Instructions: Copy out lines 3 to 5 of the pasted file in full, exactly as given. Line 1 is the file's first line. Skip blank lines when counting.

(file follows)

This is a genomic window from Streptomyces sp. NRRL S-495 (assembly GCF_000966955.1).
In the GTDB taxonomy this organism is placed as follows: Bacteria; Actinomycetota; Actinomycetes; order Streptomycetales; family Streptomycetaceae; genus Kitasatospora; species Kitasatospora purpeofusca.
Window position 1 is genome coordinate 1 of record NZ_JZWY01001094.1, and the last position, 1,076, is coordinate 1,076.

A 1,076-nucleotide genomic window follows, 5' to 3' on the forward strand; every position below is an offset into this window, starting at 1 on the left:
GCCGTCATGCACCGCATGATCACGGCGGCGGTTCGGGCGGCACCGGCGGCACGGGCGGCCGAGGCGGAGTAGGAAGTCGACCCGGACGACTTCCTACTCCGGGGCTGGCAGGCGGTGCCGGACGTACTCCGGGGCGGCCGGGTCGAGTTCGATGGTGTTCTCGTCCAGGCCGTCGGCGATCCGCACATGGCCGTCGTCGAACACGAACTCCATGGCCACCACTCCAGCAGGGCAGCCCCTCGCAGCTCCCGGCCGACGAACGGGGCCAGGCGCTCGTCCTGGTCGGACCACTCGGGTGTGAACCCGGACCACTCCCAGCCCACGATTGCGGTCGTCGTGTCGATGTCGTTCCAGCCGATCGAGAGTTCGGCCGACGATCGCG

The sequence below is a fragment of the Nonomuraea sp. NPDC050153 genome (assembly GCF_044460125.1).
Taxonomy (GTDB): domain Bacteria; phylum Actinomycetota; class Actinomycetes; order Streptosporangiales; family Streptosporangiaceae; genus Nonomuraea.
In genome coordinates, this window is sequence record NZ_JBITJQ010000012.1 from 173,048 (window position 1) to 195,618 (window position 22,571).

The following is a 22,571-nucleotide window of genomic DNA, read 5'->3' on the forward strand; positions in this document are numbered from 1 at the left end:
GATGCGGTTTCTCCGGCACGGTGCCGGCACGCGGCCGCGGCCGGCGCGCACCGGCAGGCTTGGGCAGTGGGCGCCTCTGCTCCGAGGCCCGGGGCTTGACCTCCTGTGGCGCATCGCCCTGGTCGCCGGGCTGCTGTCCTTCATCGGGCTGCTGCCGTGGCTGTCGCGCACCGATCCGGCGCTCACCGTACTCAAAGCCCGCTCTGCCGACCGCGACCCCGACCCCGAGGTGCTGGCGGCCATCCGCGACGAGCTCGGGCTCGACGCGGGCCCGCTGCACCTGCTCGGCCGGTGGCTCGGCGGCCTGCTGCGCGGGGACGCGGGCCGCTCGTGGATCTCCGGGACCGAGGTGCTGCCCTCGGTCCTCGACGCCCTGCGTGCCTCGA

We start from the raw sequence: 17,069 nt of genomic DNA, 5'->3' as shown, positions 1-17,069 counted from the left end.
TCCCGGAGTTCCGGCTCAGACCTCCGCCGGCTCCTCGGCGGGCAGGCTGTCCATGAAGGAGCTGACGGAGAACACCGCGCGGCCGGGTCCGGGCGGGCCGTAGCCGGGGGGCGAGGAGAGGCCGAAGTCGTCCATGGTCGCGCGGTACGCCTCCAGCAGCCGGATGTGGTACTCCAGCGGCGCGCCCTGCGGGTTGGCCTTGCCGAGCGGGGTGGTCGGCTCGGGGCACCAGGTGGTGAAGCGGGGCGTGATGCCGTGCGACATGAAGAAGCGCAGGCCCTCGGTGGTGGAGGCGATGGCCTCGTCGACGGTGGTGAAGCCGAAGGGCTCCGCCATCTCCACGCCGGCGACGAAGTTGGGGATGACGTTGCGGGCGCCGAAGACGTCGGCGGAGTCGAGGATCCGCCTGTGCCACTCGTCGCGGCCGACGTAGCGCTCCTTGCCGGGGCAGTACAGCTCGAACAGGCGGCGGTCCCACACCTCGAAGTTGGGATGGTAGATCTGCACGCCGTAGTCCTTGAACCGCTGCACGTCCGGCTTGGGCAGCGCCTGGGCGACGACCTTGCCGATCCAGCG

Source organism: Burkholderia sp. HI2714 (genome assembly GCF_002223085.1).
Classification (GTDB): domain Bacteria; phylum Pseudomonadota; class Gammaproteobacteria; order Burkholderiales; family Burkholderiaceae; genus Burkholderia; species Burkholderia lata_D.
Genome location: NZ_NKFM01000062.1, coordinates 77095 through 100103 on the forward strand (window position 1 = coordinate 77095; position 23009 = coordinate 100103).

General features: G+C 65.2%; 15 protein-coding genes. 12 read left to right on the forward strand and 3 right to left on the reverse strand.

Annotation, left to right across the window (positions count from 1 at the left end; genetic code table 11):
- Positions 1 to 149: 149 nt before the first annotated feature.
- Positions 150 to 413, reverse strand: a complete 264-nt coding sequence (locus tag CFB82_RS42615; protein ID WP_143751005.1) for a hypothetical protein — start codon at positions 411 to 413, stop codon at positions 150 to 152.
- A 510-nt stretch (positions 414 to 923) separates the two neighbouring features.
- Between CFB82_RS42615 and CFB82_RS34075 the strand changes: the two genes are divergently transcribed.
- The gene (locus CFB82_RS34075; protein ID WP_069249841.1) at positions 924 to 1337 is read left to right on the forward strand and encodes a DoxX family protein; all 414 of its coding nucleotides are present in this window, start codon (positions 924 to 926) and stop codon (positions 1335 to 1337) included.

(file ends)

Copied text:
Window position 1 is genome coordinate 1 of record NZ_JZWY01001094.1, and the last position, 1,076, is coordinate 1,076.

A 1,076-nucleotide genomic window follows, 5' to 3' on the forward strand; every position below is an offset into this window, starting at 1 on the left:
GCCGTCATGCACCGCATGATCACGGCGGCGGTTCGGGCGGCACCGGCGGCACGGGCGGCCGAGGCGGAGTAGGAAGTCGACCCGGACGACTTCCTACTCCGGGGCTGGCAGGCGGTGCCGGACGTACTCCGGGGCGGCCGGGTCGAGTTCGATGGTGTTCTCGTCCAGGCCGTCGGCGATCCGCACATGGCCGTCGTCGAACACGAACTCCATGGCCACCACTCCAGCAGGGCAGCCCCTCGCAGCTCCCGGCCGACGAACGGGGCCAGGCGCTCGTCCTGGTCGGACCACTCGGGTGTGAACCCGGACCACTCCCAGCCCACGATTGCGGTCGTCGTGTCGATGTCGTTCCAGCCGATCGAGAGTTCGGCCGACGATCGCG